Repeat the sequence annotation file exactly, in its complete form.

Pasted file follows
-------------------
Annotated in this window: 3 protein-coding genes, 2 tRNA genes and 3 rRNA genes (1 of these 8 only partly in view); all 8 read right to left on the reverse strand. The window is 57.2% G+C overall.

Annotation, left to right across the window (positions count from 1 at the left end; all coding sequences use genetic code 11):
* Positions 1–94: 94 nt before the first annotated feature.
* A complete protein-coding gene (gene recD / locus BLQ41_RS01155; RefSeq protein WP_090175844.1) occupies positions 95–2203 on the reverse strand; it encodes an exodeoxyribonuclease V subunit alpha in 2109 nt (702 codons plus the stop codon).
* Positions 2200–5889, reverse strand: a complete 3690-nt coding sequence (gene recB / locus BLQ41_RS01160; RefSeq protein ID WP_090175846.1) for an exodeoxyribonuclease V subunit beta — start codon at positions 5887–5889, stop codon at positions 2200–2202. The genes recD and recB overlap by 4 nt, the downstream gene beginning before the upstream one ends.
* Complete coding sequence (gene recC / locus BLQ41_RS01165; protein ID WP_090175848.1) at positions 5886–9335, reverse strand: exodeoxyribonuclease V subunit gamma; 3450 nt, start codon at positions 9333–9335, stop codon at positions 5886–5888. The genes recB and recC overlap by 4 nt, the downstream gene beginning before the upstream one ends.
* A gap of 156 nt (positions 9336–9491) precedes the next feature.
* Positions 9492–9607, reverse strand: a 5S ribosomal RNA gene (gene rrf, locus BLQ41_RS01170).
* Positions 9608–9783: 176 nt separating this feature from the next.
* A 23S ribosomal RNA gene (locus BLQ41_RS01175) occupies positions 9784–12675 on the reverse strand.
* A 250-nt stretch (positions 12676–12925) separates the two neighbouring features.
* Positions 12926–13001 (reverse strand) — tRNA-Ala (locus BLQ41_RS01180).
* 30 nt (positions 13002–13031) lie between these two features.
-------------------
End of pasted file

Annotated in this window: 3 protein-coding genes, 2 tRNA genes and 3 rRNA genes (1 of these 8 only partly in view); all 8 read right to left on the reverse strand. The window is 57.2% G+C overall.

Annotation, left to right across the window (positions count from 1 at the left end; all coding sequences use genetic code 11):
* Positions 1–94: 94 nt before the first annotated feature.
* A complete protein-coding gene (gene recD / locus BLQ41_RS01155; RefSeq protein WP_090175844.1) occupies positions 95–2203 on the reverse strand; it encodes an exodeoxyribonuclease V subunit alpha in 2109 nt (702 codons plus the stop codon).
* Positions 2200–5889, reverse strand: a complete 3690-nt coding sequence (gene recB / locus BLQ41_RS01160; RefSeq protein ID WP_090175846.1) for an exodeoxyribonuclease V subunit beta — start codon at positions 5887–5889, stop codon at positions 2200–2202. The genes recD and recB overlap by 4 nt, the downstream gene beginning before the upstream one ends.
* Complete coding sequence (gene recC / locus BLQ41_RS01165; protein ID WP_090175848.1) at positions 5886–9335, reverse strand: exodeoxyribonuclease V subunit gamma; 3450 nt, start codon at positions 9333–9335, stop codon at positions 5886–5888. The genes recB and recC overlap by 4 nt, the downstream gene beginning before the upstream one ends.
* A gap of 156 nt (positions 9336–9491) precedes the next feature.
* Positions 9492–9607, reverse strand: a 5S ribosomal RNA gene (gene rrf, locus BLQ41_RS01170).
* Positions 9608–9783: 176 nt separating this feature from the next.
* A 23S ribosomal RNA gene (locus BLQ41_RS01175) occupies positions 9784–12675 on the reverse strand.
* A 250-nt stretch (positions 12676–12925) separates the two neighbouring features.
* Positions 12926–13001 (reverse strand) — tRNA-Ala (locus BLQ41_RS01180).
* 30 nt (positions 13002–13031) lie between these two features.